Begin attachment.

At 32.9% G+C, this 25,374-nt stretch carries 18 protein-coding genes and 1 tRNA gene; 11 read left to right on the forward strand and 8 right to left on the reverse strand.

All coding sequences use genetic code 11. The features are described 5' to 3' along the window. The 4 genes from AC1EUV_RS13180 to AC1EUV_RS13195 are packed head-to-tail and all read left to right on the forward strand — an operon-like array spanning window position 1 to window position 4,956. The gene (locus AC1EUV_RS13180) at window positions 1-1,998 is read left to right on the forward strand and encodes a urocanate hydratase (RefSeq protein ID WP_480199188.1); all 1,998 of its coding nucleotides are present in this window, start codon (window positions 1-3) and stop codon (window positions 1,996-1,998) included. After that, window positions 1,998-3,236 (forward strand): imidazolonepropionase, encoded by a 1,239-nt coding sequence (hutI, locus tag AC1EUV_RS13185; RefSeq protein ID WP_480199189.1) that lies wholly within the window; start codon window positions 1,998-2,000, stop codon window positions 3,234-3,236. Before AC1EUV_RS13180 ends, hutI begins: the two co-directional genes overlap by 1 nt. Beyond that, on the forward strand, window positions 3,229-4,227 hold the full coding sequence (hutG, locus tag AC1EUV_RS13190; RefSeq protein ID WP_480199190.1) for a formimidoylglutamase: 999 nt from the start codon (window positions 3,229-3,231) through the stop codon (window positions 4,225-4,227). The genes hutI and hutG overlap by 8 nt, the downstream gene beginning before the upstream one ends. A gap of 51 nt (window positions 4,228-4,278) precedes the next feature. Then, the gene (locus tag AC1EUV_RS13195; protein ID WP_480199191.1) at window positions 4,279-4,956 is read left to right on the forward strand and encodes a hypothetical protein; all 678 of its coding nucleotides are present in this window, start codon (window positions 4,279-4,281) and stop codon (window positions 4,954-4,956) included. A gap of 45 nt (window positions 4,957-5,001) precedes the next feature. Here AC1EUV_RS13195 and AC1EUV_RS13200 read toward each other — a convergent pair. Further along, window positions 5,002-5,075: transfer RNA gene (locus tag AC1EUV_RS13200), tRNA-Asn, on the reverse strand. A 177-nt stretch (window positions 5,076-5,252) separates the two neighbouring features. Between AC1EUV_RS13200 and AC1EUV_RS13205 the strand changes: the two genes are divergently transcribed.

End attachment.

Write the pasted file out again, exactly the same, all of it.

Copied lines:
At 32.9% G+C, this 25,374-nt stretch carries 18 protein-coding genes and 1 tRNA gene; 11 read left to right on the forward strand and 8 right to left on the reverse strand.

All coding sequences use genetic code 11. The features are described 5' to 3' along the window. The 4 genes from AC1EUV_RS13180 to AC1EUV_RS13195 are packed head-to-tail and all read left to right on the forward strand — an operon-like array spanning window position 1 to window position 4,956. The gene (locus AC1EUV_RS13180) at window positions 1-1,998 is read left to right on the forward strand and encodes a urocanate hydratase (RefSeq protein ID WP_480199188.1); all 1,998 of its coding nucleotides are present in this window, start codon (window positions 1-3) and stop codon (window positions 1,996-1,998) included. After that, window positions 1,998-3,236 (forward strand): imidazolonepropionase, encoded by a 1,239-nt coding sequence (hutI, locus tag AC1EUV_RS13185; RefSeq protein ID WP_480199189.1) that lies wholly within the window; start codon window positions 1,998-2,000, stop codon window positions 3,234-3,236. Before AC1EUV_RS13180 ends, hutI begins: the two co-directional genes overlap by 1 nt. Beyond that, on the forward strand, window positions 3,229-4,227 hold the full coding sequence (hutG, locus tag AC1EUV_RS13190; RefSeq protein ID WP_480199190.1) for a formimidoylglutamase: 999 nt from the start codon (window positions 3,229-3,231) through the stop codon (window positions 4,225-4,227). The genes hutI and hutG overlap by 8 nt, the downstream gene beginning before the upstream one ends. A gap of 51 nt (window positions 4,228-4,278) precedes the next feature. Then, the gene (locus tag AC1EUV_RS13195; protein ID WP_480199191.1) at window positions 4,279-4,956 is read left to right on the forward strand and encodes a hypothetical protein; all 678 of its coding nucleotides are present in this window, start codon (window positions 4,279-4,281) and stop codon (window positions 4,954-4,956) included. A gap of 45 nt (window positions 4,957-5,001) precedes the next feature. Here AC1EUV_RS13195 and AC1EUV_RS13200 read toward each other — a convergent pair. Further along, window positions 5,002-5,075: transfer RNA gene (locus tag AC1EUV_RS13200), tRNA-Asn, on the reverse strand. A 177-nt stretch (window positions 5,076-5,252) separates the two neighbouring features. Between AC1EUV_RS13200 and AC1EUV_RS13205 the strand changes: the two genes are divergently transcribed.